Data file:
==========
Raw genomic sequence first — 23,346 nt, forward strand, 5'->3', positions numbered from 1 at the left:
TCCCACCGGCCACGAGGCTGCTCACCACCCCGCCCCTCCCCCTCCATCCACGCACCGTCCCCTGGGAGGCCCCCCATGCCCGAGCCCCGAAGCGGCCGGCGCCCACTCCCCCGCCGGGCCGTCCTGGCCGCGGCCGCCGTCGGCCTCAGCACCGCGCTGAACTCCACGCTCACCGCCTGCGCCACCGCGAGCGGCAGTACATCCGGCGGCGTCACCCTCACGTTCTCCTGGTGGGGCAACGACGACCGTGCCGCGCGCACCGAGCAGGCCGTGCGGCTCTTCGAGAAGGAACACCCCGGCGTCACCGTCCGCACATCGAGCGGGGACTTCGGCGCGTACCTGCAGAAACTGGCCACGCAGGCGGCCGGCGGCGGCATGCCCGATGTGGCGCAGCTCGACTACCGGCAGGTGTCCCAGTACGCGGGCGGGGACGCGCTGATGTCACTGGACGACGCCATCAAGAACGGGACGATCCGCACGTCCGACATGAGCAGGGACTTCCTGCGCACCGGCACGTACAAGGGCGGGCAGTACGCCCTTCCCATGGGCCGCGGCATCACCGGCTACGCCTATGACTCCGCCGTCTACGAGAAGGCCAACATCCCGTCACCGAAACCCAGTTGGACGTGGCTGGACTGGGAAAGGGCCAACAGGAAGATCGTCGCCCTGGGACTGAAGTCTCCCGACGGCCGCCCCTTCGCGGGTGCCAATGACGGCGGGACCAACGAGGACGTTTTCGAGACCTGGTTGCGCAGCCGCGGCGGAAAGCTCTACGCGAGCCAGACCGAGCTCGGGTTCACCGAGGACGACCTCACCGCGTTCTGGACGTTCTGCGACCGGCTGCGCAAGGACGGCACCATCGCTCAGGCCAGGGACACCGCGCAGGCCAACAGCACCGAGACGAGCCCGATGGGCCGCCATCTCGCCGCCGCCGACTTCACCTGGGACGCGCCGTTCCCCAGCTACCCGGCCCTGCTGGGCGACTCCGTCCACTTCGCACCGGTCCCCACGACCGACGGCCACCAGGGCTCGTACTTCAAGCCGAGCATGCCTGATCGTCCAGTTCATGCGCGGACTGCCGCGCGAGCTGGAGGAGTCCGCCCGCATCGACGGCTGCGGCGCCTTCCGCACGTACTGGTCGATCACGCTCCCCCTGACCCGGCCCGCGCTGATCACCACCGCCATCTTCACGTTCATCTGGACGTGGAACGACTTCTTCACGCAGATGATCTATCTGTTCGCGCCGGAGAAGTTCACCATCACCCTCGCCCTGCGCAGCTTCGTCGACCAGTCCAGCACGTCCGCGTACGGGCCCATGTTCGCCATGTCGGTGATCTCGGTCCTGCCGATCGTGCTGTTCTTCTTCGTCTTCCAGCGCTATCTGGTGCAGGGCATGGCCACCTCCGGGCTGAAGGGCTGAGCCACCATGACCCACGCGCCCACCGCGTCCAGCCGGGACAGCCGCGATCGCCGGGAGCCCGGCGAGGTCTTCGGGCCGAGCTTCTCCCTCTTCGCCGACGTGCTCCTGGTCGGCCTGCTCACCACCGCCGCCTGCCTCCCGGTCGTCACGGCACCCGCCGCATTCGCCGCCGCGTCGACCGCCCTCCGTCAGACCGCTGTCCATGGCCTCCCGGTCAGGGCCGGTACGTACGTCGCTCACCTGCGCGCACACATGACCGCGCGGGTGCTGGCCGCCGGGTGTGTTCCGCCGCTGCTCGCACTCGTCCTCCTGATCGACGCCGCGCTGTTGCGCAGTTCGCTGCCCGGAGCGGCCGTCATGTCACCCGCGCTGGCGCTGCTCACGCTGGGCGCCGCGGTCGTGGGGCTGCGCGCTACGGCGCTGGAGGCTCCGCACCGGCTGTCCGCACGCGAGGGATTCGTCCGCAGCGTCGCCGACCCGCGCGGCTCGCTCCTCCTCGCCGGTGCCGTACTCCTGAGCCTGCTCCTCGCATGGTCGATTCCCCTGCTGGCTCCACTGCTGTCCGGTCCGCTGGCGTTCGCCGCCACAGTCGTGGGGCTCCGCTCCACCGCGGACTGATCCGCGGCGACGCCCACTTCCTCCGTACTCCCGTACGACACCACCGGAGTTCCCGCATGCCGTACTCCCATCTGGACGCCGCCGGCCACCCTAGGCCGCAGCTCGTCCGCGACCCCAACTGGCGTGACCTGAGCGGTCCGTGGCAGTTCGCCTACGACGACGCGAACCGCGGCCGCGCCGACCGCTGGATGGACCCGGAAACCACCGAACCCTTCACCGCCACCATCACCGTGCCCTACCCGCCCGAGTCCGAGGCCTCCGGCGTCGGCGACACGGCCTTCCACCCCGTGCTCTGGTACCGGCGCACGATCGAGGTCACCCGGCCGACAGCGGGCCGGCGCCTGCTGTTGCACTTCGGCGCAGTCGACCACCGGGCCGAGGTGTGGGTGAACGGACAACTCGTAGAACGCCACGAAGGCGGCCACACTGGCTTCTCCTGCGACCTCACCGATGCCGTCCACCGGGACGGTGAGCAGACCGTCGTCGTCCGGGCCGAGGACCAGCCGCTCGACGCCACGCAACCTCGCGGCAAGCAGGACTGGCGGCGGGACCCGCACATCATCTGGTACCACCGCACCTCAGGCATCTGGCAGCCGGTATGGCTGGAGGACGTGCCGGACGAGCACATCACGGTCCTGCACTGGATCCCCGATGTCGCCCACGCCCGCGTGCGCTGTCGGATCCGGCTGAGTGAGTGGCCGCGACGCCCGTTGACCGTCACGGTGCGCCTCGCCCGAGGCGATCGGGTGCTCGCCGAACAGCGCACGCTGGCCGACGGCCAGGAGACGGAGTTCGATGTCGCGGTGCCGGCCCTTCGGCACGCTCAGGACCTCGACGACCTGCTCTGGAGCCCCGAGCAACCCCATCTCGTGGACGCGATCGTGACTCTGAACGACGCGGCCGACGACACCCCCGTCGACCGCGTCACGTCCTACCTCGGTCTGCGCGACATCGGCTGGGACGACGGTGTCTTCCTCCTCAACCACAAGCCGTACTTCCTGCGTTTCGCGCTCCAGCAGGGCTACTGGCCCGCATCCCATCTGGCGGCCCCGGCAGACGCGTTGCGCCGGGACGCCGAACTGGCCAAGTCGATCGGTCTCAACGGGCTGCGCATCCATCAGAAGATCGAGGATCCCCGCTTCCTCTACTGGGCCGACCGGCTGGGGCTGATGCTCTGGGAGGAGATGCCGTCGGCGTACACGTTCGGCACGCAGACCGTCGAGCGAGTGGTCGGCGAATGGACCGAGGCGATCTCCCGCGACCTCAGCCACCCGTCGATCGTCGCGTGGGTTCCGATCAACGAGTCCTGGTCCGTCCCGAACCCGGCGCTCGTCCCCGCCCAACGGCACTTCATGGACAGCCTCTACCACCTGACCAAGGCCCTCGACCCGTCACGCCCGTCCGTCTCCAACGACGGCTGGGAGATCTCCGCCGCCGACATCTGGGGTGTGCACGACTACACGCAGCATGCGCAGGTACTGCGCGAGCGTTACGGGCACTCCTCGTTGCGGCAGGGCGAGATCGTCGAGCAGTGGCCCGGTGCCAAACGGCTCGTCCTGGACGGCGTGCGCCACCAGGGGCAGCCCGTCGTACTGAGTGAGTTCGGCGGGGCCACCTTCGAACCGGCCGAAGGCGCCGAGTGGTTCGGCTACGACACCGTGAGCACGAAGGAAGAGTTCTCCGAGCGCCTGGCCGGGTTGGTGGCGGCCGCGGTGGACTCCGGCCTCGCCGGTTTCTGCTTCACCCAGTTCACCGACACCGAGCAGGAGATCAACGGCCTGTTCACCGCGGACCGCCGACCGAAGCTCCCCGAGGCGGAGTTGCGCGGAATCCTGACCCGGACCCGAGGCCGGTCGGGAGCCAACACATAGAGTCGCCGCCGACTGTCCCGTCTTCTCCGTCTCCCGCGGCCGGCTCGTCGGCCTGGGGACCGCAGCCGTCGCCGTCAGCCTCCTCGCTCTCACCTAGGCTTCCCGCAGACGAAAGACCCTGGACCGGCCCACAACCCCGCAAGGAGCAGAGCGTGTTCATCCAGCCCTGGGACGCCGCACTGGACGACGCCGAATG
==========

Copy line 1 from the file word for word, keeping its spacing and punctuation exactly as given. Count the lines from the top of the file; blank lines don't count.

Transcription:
Raw genomic sequence first — 23,346 nt, forward strand, 5'->3', positions numbered from 1 at the left: